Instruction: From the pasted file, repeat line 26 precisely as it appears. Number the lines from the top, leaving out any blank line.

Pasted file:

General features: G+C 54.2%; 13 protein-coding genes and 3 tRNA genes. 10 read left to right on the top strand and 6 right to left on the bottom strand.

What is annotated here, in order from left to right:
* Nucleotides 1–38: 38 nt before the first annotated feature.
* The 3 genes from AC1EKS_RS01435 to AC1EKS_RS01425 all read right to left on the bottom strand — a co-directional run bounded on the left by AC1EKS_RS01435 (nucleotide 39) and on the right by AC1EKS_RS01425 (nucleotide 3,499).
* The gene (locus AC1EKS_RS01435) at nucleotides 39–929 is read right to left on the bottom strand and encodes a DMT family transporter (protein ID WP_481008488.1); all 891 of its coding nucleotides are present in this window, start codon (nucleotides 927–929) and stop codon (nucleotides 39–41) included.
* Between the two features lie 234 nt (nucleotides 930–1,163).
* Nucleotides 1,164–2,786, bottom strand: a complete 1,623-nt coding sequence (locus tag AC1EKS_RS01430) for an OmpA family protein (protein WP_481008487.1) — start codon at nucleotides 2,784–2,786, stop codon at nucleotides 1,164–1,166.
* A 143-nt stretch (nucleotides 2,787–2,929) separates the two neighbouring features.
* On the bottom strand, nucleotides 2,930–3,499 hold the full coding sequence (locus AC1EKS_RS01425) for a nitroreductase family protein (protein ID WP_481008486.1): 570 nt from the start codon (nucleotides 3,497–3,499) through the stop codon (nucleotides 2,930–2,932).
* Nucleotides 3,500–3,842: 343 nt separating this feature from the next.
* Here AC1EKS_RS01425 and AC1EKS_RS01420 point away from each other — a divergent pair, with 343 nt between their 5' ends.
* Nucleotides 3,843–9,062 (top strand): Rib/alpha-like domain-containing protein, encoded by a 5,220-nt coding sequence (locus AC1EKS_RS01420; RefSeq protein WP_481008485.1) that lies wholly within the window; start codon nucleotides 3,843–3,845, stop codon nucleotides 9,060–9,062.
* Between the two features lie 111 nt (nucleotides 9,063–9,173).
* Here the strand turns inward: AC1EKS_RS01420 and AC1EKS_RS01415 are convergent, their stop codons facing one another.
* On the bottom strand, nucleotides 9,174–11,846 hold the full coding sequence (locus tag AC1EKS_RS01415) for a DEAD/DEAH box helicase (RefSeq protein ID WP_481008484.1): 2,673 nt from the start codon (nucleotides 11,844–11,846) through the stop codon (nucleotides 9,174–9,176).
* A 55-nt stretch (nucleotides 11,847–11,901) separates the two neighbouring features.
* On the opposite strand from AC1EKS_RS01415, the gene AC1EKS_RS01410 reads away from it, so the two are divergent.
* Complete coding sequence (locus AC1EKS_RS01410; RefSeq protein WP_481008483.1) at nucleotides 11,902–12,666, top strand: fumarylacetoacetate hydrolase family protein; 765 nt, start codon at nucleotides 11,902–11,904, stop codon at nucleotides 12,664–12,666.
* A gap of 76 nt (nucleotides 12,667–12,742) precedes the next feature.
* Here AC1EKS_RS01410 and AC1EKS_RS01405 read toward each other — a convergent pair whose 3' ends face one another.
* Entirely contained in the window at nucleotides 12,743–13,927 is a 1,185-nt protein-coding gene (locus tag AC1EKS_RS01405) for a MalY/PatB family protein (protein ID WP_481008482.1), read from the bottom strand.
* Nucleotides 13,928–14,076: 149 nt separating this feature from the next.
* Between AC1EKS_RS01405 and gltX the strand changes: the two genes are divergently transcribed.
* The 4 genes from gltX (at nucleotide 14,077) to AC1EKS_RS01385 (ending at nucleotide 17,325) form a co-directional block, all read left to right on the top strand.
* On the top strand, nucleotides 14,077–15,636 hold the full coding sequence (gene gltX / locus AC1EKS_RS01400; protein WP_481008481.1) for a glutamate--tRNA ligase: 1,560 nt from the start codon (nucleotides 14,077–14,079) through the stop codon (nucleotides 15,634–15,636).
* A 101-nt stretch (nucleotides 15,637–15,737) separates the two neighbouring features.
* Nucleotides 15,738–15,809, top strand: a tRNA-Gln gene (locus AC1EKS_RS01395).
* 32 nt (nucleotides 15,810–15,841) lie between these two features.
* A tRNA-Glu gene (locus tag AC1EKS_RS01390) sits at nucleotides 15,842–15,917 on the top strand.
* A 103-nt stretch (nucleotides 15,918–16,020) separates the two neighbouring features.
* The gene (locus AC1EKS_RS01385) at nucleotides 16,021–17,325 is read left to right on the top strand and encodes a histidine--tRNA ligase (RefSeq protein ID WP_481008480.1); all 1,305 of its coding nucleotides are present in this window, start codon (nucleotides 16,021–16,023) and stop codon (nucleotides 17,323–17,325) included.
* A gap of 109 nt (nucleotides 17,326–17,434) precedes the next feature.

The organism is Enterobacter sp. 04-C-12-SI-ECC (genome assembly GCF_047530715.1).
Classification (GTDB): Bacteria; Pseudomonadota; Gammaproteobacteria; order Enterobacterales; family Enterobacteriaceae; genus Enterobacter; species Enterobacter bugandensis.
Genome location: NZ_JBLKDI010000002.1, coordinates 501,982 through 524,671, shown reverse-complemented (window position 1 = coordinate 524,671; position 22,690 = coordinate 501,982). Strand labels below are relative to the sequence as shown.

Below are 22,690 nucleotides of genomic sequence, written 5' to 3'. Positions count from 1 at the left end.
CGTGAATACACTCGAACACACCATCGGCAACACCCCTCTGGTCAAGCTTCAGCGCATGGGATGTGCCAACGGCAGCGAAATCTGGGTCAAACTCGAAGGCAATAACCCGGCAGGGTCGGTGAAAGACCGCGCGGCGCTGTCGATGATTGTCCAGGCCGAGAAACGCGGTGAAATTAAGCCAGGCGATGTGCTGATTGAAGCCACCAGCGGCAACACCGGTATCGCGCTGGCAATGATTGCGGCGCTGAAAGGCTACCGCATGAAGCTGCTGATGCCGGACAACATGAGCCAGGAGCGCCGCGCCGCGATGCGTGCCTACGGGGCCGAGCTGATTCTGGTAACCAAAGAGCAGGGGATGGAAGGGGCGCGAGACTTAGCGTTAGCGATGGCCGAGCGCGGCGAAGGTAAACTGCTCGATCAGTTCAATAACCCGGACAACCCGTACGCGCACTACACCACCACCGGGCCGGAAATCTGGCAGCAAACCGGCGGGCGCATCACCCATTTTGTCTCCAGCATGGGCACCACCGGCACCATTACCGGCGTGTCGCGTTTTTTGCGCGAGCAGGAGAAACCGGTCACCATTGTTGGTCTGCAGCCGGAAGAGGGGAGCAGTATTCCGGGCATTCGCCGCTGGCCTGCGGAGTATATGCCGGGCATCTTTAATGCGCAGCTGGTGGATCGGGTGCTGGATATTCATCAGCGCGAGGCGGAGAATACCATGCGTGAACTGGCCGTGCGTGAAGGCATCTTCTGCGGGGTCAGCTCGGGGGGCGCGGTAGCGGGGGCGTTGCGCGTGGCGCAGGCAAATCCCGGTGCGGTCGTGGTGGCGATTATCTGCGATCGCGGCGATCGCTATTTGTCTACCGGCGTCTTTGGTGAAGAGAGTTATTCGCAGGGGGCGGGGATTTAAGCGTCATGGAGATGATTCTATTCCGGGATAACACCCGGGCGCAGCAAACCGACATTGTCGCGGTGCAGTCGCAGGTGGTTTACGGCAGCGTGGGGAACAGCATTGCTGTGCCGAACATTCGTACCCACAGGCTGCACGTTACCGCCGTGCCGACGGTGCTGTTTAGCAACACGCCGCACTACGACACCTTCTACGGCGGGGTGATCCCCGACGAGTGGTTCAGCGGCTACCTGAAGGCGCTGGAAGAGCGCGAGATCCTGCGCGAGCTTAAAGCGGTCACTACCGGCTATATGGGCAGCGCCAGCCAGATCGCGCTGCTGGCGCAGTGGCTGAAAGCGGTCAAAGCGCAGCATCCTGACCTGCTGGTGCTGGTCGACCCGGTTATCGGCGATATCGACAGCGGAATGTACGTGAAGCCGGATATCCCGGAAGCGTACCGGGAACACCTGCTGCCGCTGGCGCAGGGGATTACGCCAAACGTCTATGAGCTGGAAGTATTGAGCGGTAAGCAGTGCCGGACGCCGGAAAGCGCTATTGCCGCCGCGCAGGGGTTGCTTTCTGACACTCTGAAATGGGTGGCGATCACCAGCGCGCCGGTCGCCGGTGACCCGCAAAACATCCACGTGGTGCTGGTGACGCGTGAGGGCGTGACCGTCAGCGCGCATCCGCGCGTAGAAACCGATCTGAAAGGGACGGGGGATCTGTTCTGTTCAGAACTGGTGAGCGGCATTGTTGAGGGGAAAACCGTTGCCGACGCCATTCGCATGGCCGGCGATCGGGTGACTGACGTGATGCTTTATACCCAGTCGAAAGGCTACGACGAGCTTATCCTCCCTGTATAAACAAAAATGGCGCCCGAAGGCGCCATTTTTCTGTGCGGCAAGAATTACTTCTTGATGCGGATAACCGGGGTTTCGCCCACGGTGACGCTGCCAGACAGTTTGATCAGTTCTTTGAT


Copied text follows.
* A 101-nt stretch (nucleotides 15,637–15,737) separates the two neighbouring features.